Earlier this year, I wrote a print column headlined, “We’re Going to Do Something Stupid With the Legacy Fund.”
Yesterday the Legislature’s Legacy Fund Earnings Committee held a hearing in Fargo and the various special interests who pitched ideas for spending now-$6.8 billion fund, and I’m more convinced than ever that I’m going to be right.
The tourism flacks want money dumped into tourism. The lackeys for the developers want the money dumped into tax breaks for development. Higher education’s apologists want more money stuffed into our already bloated university system.
These are hardly visionary proposals.
Some want to use an estimated $116 million per two-year budget cycle to pay for every single North Dakota student’s school lunch.
I mean, I get that the issue is making headlines of late (I wrote about it yesterday), but c’mon.
Not all of the ideas are stupid, per se. Some of them, such as the cost of building school infrastructure in western North Dakota, represent genuine problems. Others are only stupid if we really do use Legacy Fund dollars to fund them.
The Legacy Fund should be about legacy. It should be used to spur some fundamental change in the way our government works for the benefit of all North Dakotans. It shouldn’t be about addressing some hot-button, 2019 spending priority.
The time has come to begin leveraging the Legacy Fund. Some want to keep stuffing money under the mattress, but the government shouldn’t be in the habit of stockpiling cash. These are dollars taken from the private sector.
Either use them or give them back.
The good ideas for the Legacy Fund address the structure of how the state government operates. There have been various proposals that would invest Legacy Fund dollars in loans to local governments for things like infrastructure (say, a new sewage plant) or even school buildings. These are good ideas. We’re always going to need new infrastructure or to replace old infrastructure. Loaning the money to ourselves from the Legacy Fund would reduce the cost of financing those projects significantly, and speed up the process of completing them.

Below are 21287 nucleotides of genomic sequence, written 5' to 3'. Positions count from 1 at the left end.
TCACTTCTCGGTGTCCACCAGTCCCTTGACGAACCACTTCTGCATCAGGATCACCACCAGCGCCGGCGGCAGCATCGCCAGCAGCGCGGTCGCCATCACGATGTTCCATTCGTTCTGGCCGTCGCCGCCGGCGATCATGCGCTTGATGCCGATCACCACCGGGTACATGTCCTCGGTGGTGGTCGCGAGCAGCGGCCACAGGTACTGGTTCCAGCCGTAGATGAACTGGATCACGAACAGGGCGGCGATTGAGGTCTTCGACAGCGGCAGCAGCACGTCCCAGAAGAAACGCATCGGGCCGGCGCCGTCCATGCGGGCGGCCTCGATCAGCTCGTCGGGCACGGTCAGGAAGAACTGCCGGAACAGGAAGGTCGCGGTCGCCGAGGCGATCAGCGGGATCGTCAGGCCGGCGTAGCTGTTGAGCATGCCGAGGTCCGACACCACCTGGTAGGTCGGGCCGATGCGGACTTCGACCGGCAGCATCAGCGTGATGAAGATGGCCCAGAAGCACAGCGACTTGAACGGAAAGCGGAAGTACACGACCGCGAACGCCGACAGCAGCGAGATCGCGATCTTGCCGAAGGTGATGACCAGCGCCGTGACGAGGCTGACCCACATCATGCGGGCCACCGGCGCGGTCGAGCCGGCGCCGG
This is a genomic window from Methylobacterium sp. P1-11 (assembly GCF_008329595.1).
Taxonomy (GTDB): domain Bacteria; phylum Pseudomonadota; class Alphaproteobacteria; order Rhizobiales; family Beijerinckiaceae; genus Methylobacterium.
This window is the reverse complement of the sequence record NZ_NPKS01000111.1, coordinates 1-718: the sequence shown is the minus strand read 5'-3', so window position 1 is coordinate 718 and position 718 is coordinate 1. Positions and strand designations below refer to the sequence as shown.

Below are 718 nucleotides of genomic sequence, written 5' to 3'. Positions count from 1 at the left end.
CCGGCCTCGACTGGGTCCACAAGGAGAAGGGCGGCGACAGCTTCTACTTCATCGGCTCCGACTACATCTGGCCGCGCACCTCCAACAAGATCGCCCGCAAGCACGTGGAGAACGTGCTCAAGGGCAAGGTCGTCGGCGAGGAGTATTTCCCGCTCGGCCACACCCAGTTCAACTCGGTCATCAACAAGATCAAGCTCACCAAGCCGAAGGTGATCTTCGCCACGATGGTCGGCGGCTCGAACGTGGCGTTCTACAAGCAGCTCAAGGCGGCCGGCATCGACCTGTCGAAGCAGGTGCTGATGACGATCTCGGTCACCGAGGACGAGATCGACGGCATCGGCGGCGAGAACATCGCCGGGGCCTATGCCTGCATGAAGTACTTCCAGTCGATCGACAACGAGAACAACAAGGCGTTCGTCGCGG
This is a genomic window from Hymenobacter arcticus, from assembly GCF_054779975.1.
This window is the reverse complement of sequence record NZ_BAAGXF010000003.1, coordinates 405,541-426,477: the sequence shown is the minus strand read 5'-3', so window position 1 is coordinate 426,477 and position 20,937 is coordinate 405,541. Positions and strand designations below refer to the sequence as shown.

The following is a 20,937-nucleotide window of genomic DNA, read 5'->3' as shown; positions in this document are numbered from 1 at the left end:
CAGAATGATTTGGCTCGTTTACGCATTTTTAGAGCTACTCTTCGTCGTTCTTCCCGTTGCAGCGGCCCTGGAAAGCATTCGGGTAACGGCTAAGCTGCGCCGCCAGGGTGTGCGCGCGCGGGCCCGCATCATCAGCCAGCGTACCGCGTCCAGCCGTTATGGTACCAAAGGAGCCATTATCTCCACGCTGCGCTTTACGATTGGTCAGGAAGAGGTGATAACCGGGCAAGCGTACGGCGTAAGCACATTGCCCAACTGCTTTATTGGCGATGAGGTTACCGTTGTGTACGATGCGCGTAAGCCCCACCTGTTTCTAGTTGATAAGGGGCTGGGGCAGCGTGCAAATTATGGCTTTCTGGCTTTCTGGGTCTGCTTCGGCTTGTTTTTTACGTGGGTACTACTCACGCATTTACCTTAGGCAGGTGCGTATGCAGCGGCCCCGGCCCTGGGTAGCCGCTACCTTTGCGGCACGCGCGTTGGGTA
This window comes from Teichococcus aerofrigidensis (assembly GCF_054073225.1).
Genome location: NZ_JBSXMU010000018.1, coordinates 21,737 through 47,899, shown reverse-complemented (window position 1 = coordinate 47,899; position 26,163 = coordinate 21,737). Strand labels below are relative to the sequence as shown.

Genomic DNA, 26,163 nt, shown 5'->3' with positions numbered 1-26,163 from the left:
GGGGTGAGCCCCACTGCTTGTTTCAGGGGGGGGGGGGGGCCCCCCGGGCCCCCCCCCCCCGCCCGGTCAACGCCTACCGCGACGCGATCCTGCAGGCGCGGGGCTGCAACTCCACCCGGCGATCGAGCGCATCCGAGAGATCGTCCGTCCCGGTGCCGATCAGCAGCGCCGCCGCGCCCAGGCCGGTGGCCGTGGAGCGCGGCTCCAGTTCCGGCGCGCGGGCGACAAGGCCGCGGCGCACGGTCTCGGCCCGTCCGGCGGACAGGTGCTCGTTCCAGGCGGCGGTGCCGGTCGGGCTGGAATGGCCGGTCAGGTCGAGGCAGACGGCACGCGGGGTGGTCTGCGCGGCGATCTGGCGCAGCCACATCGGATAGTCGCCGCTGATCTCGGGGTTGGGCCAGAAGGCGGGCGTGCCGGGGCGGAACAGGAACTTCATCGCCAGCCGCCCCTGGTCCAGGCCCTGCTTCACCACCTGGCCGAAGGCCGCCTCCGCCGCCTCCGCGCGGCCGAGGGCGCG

Those would be wins for everyone in North Dakota.
Leveraging the Legacy Fund to eliminate the income tax is another solid idea. Scoffers suggest that North Dakota’s income tax is such a light burden that removing it wouldn’t be a benefit to the state. That’s until you realize that in the 2017-2019 biennium, North Dakotans paid about $1 billion in combined individual and corporate income taxes (and most of it was from the individual tax).
You’re telling me North Dakotans would benefit from the relief of that financial burden?
State Rep. Craig Headland (R-Montpelier) pushed legislation earlier this year to use a portion of Legacy Fund earnings to buy down and eventually eliminate the income tax over time. That was a pragmatic and entirely sustainable approach that would have lowered the burden of government on North Dakota citizens without diminishing services.
Eliminating income taxes would fundamentally change our way of life in North Dakota. It would be, dare I say, a real legacy move. Unfortunately, it failed during the legislative session earlier this year, but hopefully, the idea isn’t dead.
One thing is sure, however. We have to do something with the Legacy Fund. As it grows, it becomes a moral hazard. A big, fat pot of money that special interests with political clout will increasingly target for their hobby horse policy ideas.
Even more of a threat is North Dakota’s deeply flawed initiated measure process, which basically allows any interest with enough money (like, say, a disgraced California billionaire) to buy their way onto the statewide ballot.
With billions of dollars just sitting in state coffers with no defined purpose, how long will it take before a group with deep pockets pays to collect signatures to put a spending plan for those billions on the statewide ballot?
Do we really want to risk the fate of those billions on whims of an electorate that is deeply influenced by 30-second campaign commercials?
We need to do something with the Legacy Fund, and that something needs to benefit all North Dakotans, not some well-connected faction.